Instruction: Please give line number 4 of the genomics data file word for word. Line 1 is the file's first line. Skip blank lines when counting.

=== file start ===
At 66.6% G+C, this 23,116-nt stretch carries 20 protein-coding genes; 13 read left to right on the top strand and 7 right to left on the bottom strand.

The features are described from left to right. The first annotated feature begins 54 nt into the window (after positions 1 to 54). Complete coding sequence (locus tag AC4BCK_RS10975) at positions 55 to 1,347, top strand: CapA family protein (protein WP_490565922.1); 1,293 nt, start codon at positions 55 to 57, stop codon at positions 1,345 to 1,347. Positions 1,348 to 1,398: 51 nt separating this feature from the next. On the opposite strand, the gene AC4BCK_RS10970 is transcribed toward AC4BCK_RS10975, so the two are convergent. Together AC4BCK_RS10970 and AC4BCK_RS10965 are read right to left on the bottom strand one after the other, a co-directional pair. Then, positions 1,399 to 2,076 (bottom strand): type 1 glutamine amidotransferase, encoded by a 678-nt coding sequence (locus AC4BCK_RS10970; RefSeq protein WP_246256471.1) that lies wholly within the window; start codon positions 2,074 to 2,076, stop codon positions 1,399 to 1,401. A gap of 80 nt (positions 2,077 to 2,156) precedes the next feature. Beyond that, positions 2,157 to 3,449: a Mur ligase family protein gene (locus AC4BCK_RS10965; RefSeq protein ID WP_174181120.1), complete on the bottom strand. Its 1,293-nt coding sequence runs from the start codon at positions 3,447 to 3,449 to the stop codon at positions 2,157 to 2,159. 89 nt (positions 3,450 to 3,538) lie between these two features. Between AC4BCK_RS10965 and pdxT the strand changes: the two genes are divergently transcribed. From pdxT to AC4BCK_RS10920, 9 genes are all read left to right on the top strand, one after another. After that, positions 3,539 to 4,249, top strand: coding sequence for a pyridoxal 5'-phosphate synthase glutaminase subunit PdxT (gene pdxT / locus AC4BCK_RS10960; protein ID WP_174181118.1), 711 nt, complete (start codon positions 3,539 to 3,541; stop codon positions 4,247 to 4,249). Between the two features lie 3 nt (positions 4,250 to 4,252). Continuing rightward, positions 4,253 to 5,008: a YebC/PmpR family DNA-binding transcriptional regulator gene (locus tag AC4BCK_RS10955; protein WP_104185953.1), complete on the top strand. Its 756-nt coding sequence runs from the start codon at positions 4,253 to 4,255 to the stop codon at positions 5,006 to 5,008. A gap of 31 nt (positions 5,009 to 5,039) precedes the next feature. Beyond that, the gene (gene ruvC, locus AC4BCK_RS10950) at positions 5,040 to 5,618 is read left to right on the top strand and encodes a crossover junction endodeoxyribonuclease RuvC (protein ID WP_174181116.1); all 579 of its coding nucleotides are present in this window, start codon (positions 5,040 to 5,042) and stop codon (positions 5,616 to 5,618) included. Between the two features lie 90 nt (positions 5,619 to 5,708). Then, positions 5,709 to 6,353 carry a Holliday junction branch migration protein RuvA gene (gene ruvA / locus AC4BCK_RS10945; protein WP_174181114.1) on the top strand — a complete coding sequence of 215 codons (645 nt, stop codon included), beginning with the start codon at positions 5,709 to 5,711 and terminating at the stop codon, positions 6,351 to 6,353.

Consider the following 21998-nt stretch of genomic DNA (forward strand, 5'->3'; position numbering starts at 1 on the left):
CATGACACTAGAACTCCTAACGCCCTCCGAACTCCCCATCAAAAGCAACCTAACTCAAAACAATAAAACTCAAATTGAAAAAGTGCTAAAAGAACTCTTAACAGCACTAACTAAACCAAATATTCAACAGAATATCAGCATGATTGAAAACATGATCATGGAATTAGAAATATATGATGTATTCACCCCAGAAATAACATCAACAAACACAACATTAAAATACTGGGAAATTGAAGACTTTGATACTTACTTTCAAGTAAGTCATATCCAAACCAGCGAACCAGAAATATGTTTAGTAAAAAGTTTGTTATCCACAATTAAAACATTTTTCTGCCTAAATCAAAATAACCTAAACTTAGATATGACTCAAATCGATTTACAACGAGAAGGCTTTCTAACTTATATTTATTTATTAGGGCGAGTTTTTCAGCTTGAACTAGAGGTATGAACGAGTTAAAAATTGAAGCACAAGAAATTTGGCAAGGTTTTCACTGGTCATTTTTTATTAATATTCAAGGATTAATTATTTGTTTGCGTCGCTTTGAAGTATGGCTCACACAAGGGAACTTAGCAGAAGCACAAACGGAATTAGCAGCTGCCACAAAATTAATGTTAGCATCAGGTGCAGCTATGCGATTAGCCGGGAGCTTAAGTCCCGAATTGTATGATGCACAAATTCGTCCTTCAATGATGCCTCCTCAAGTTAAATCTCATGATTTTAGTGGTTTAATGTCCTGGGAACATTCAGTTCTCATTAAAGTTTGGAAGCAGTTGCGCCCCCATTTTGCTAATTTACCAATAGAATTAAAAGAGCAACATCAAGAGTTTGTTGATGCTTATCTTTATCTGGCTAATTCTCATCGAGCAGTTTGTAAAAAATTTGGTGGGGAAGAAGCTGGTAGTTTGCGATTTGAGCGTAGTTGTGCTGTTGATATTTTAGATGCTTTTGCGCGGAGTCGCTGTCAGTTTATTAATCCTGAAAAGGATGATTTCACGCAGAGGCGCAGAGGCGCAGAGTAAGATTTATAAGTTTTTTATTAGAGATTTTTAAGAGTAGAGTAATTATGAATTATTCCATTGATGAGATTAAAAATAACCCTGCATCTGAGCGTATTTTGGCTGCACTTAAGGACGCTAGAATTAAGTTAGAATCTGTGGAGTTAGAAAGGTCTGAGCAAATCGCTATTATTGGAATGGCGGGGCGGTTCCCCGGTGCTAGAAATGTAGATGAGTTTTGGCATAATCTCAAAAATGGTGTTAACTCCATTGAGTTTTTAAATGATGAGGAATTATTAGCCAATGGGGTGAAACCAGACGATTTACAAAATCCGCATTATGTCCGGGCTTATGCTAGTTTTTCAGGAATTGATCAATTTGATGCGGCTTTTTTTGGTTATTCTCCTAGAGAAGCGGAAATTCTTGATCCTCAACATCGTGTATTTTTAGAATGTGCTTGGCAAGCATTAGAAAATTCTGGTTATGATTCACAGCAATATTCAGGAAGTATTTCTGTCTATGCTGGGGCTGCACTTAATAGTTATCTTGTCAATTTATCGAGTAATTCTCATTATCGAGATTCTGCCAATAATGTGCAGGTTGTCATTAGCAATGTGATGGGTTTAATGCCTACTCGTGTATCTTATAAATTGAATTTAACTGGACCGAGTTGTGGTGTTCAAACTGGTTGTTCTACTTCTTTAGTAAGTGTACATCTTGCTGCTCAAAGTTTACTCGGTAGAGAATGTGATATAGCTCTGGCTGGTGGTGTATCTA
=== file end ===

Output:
CATGACACTAGAACTCCTAACGCCCTCCGAACTCCCCATCAAAAGCAACCTAACTCAAAACAATAAAACTCAAATTGAAAAAGTGCTAAAAGAACTCTTAACAGCACTAACTAAACCAAATATTCAACAGAATATCAGCATGATTGAAAACATGATCATGGAATTAGAAATATATGATGTATTCACCCCAGAAATAACATCAACAAACACAACATTAAAATACTGGGAAATTGAAGACTTTGATACTTACTTTCAAGTAAGTCATATCCAAACCAGCGAACCAGAAATATGTTTAGTAAAAAGTTTGTTATCCACAATTAAAACATTTTTCTGCCTAAATCAAAATAACCTAAACTTAGATATGACTCAAATCGATTTACAACGAGAAGGCTTTCTAACTTATATTTATTTATTAGGGCGAGTTTTTCAGCTTGAACTAGAGGTATGAACGAGTTAAAAATTGAAGCACAAGAAATTTGGCAAGGTTTTCACTGGTCATTTTTTATTAATATTCAAGGATTAATTATTTGTTTGCGTCGCTTTGAAGTATGGCTCACACAAGGGAACTTAGCAGAAGCACAAACGGAATTAGCAGCTGCCACAAAATTAATGTTAGCATCAGGTGCAGCTATGCGATTAGCCGGGAGCTTAAGTCCCGAATTGTATGATGCACAAATTCGTCCTTCAATGATGCCTCCTCAAGTTAAATCTCATGATTTTAGTGGTTTAATGTCCTGGGAACATTCAGTTCTCATTAAAGTTTGGAAGCAGTTGCGCCCCCATTTTGCTAATTTACCAATAGAATTAAAAGAGCAACATCAAGAGTTTGTTGATGCTTATCTTTATCTGGCTAATTCTCATCGAGCAGTTTGTAAAAAATTTGGTGGGGAAGAAGCTGGTAGTTTGCGATTTGAGCGTAGTTGTGCTGTTGATATTTTAGATGCTTTTGCGCGGAGTCGCTGTCAGTTTATTAATCCTGAAAAGGATGATTTCACGCAGAGGCGCAGAGGCGCAGAGTAAGATTTATAAGTTTTTTATTAGAGATTTTTAAGAGTAGAGTAATTATGAATTATTCCATTGATGAGATTAAAAATAACCCTGCATCTGAGCGTATTTTGGCTGCACTTAAGGACGCTAGAATTAAGTTAGAATCTGTGGAGTTAGAAAGGTCTGAGCAAATCGCTATTATTGGAATGGCGGGGCGGTTCCCCGGTGCTAGAAATGTAGATGAGTTTTGGCATAATCTCAAAAATGGTGTTAACTCCATTGAGTTTTTAAATGATGAGGAATTATTAGCCAATGGGGTGAAACCAGACGATTTACAAAATCCGCATTATGTCCGGGCTTATGCTAGTTTTTCAGGAATTGATCAATTTGATGCGGCTTTTTTTGGTTATTCTCCTAGAGAAGCGGAAATTCTTGATCCTCAACATCGTGTATTTTTAGAATGTGCTTGGCAAGCATTAGAAAATTCTGGTTATGATTCACAGCAATATTCAGGAAGTATTTCTGTCTATGCTGGGGCTGCACTTAATAGTTATCTTGTCAATTTATCGAGTAATTCTCATTATCGAGATTCTGCCAATAATGTGCAGGTTGTCATTAGCAATGTGATGGGTTTAATGCCTACTCGTGTATCTTATAAATTGAATTTAACTGGACCGAGTTGTGGTGTTCAAACTGGTTGTTCTACTTCTTTAGTAAGTGTACATCTTGCTGCTCAAAGTTTACTCGGTAGAGAATGTGATATAGCTCTGGCTGGTGGTGTATCTA